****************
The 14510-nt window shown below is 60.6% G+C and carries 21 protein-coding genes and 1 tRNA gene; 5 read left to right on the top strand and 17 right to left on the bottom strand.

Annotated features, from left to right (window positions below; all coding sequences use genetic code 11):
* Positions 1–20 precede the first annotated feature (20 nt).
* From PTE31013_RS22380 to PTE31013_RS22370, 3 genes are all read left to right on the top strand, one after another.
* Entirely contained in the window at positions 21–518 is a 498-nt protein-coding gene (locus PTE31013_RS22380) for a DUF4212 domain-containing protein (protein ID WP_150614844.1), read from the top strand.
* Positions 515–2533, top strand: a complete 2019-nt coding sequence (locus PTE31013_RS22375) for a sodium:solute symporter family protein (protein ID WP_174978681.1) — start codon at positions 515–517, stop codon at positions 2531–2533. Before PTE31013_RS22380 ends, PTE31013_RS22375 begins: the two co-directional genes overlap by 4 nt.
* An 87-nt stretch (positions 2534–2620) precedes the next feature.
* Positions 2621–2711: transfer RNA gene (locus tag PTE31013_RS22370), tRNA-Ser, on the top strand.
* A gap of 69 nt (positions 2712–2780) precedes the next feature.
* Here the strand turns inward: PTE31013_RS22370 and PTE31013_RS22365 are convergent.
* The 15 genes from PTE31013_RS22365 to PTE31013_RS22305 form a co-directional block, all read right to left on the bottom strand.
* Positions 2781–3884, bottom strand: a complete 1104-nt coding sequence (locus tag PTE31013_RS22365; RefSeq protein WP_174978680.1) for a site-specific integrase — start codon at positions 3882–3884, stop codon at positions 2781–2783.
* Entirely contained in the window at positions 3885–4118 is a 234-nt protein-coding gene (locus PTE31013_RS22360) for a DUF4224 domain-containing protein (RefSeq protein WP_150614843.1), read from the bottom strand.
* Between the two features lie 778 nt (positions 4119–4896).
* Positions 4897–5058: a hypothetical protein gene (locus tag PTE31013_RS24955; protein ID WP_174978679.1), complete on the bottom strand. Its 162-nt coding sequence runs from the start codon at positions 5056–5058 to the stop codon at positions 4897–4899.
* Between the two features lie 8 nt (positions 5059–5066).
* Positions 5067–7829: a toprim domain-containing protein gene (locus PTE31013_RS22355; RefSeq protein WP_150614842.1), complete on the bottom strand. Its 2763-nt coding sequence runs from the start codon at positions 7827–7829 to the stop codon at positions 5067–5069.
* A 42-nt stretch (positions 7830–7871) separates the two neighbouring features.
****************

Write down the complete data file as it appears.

The 14510-nt window shown below is 60.6% G+C and carries 21 protein-coding genes and 1 tRNA gene; 5 read left to right on the top strand and 17 right to left on the bottom strand.

Annotated features, from left to right (window positions below; all coding sequences use genetic code 11):
* Positions 1–20 precede the first annotated feature (20 nt).
* From PTE31013_RS22380 to PTE31013_RS22370, 3 genes are all read left to right on the top strand, one after another.
* Entirely contained in the window at positions 21–518 is a 498-nt protein-coding gene (locus PTE31013_RS22380) for a DUF4212 domain-containing protein (protein ID WP_150614844.1), read from the top strand.
* Positions 515–2533, top strand: a complete 2019-nt coding sequence (locus PTE31013_RS22375) for a sodium:solute symporter family protein (protein ID WP_174978681.1) — start codon at positions 515–517, stop codon at positions 2531–2533. Before PTE31013_RS22380 ends, PTE31013_RS22375 begins: the two co-directional genes overlap by 4 nt.
* An 87-nt stretch (positions 2534–2620) precedes the next feature.
* Positions 2621–2711: transfer RNA gene (locus tag PTE31013_RS22370), tRNA-Ser, on the top strand.
* A gap of 69 nt (positions 2712–2780) precedes the next feature.
* Here the strand turns inward: PTE31013_RS22370 and PTE31013_RS22365 are convergent.
* The 15 genes from PTE31013_RS22365 to PTE31013_RS22305 form a co-directional block, all read right to left on the bottom strand.
* Positions 2781–3884, bottom strand: a complete 1104-nt coding sequence (locus tag PTE31013_RS22365; RefSeq protein WP_174978680.1) for a site-specific integrase — start codon at positions 3882–3884, stop codon at positions 2781–2783.
* Entirely contained in the window at positions 3885–4118 is a 234-nt protein-coding gene (locus PTE31013_RS22360) for a DUF4224 domain-containing protein (RefSeq protein WP_150614843.1), read from the bottom strand.
* Between the two features lie 778 nt (positions 4119–4896).
* Positions 4897–5058: a hypothetical protein gene (locus tag PTE31013_RS24955; protein ID WP_174978679.1), complete on the bottom strand. Its 162-nt coding sequence runs from the start codon at positions 5056–5058 to the stop codon at positions 4897–4899.
* Between the two features lie 8 nt (positions 5059–5066).
* Positions 5067–7829: a toprim domain-containing protein gene (locus PTE31013_RS22355; RefSeq protein WP_150614842.1), complete on the bottom strand. Its 2763-nt coding sequence runs from the start codon at positions 7827–7829 to the stop codon at positions 5067–5069.
* A 42-nt stretch (positions 7830–7871) separates the two neighbouring features.